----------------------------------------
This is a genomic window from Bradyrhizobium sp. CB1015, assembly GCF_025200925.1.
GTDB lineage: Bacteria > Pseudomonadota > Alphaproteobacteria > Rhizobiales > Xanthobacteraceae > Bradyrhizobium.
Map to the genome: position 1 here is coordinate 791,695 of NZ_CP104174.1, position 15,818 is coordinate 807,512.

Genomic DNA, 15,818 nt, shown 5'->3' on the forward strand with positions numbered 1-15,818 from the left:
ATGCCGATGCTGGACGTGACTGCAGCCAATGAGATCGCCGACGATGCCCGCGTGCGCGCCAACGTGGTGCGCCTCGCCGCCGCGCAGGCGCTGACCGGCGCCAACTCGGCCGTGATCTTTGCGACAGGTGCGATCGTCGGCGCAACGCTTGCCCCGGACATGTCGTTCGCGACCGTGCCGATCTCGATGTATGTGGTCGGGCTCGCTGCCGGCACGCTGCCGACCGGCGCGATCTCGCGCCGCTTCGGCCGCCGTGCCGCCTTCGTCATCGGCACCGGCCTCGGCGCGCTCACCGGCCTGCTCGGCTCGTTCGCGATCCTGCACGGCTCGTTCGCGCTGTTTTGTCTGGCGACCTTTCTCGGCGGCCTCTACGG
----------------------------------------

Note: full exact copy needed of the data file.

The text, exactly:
This is a genomic window from Bradyrhizobium sp. CB1015, assembly GCF_025200925.1.
GTDB lineage: Bacteria > Pseudomonadota > Alphaproteobacteria > Rhizobiales > Xanthobacteraceae > Bradyrhizobium.
Map to the genome: position 1 here is coordinate 791,695 of NZ_CP104174.1, position 15,818 is coordinate 807,512.

Genomic DNA, 15,818 nt, shown 5'->3' on the forward strand with positions numbered 1-15,818 from the left:
ATGCCGATGCTGGACGTGACTGCAGCCAATGAGATCGCCGACGATGCCCGCGTGCGCGCCAACGTGGTGCGCCTCGCCGCCGCGCAGGCGCTGACCGGCGCCAACTCGGCCGTGATCTTTGCGACAGGTGCGATCGTCGGCGCAACGCTTGCCCCGGACATGTCGTTCGCGACCGTGCCGATCTCGATGTATGTGGTCGGGCTCGCTGCCGGCACGCTGCCGACCGGCGCGATCTCGCGCCGCTTCGGCCGCCGTGCCGCCTTCGTCATCGGCACCGGCCTCGGCGCGCTCACCGGCCTGCTCGGCTCGTTCGCGATCCTGCACGGCTCGTTCGCGCTGTTTTGTCTGGCGACCTTTCTCGGCGGCCTCTACGG